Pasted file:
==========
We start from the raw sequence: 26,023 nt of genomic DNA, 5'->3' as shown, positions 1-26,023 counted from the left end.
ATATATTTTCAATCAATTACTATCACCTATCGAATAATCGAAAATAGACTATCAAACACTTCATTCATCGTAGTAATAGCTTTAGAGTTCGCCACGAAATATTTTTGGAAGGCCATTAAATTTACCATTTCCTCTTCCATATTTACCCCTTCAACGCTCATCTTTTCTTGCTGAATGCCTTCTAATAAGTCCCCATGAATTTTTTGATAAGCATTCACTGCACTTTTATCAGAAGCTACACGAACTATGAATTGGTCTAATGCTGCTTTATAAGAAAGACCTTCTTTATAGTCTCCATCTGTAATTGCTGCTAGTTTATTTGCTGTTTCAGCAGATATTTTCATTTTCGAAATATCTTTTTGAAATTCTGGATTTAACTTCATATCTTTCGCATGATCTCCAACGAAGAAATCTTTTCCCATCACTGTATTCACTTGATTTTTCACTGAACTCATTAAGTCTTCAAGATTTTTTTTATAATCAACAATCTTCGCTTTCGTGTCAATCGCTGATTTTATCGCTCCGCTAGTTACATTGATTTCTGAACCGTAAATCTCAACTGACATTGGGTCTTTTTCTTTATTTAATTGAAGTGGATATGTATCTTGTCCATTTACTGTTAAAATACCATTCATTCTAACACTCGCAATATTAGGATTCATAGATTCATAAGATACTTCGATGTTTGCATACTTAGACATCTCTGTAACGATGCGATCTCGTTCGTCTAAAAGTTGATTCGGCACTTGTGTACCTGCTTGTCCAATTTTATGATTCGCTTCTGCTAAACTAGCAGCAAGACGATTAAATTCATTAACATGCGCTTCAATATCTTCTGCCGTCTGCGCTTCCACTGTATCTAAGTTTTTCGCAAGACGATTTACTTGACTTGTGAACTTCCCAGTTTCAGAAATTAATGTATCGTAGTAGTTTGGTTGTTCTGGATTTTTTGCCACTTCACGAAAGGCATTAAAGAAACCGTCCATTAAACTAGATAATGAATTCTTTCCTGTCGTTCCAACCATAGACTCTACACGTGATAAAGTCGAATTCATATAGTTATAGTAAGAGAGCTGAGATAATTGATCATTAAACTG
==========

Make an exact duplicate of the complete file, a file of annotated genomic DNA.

We start from the raw sequence: 26,023 nt of genomic DNA, 5'->3' as shown, positions 1-26,023 counted from the left end.
ATATATTTTCAATCAATTACTATCACCTATCGAATAATCGAAAATAGACTATCAAACACTTCATTCATCGTAGTAATAGCTTTAGAGTTCGCCACGAAATATTTTTGGAAGGCCATTAAATTTACCATTTCCTCTTCCATATTTACCCCTTCAACGCTCATCTTTTCTTGCTGAATGCCTTCTAATAAGTCCCCATGAATTTTTTGATAAGCATTCACTGCACTTTTATCAGAAGCTACACGAACTATGAATTGGTCTAATGCTGCTTTATAAGAAAGACCTTCTTTATAGTCTCCATCTGTAATTGCTGCTAGTTTATTTGCTGTTTCAGCAGATATTTTCATTTTCGAAATATCTTTTTGAAATTCTGGATTTAACTTCATATCTTTCGCATGATCTCCAACGAAGAAATCTTTTCCCATCACTGTATTCACTTGATTTTTCACTGAACTCATTAAGTCTTCAAGATTTTTTTTATAATCAACAATCTTCGCTTTCGTGTCAATCGCTGATTTTATCGCTCCGCTAGTTACATTGATTTCTGAACCGTAAATCTCAACTGACATTGGGTCTTTTTCTTTATTTAATTGAAGTGGATATGTATCTTGTCCATTTACTGTTAAAATACCATTCATTCTAACACTCGCAATATTAGGATTCATAGATTCATAAGATACTTCGATGTTTGCATACTTAGACATCTCTGTAACGATGCGATCTCGTTCGTCTAAAAGTTGATTCGGCACTTGTGTACCTGCTTGTCCAATTTTATGATTCGCTTCTGCTAAACTAGCAGCAAGACGATTAAATTCATTAACATGCGCTTCAATATCTTCTGCCGTCTGCGCTTCCACTGTATCTAAGTTTTTCGCAAGACGATTTACTTGACTTGTGAACTTCCCAGTTTCAGAAATTAATGTATCGTAGTAGTTTGGTTGTTCTGGATTTTTTGCCACTTCACGAAAGGCATTAAAGAAACCGTCCATTAAACTAGATAATGAATTCTTTCCTGTCGTTCCAACCATAGACTCTACACGTGATAAAGTCGAATTCATATAGTTATAGTAAGAGAGCTGAGATAATTGATCATTAAACTG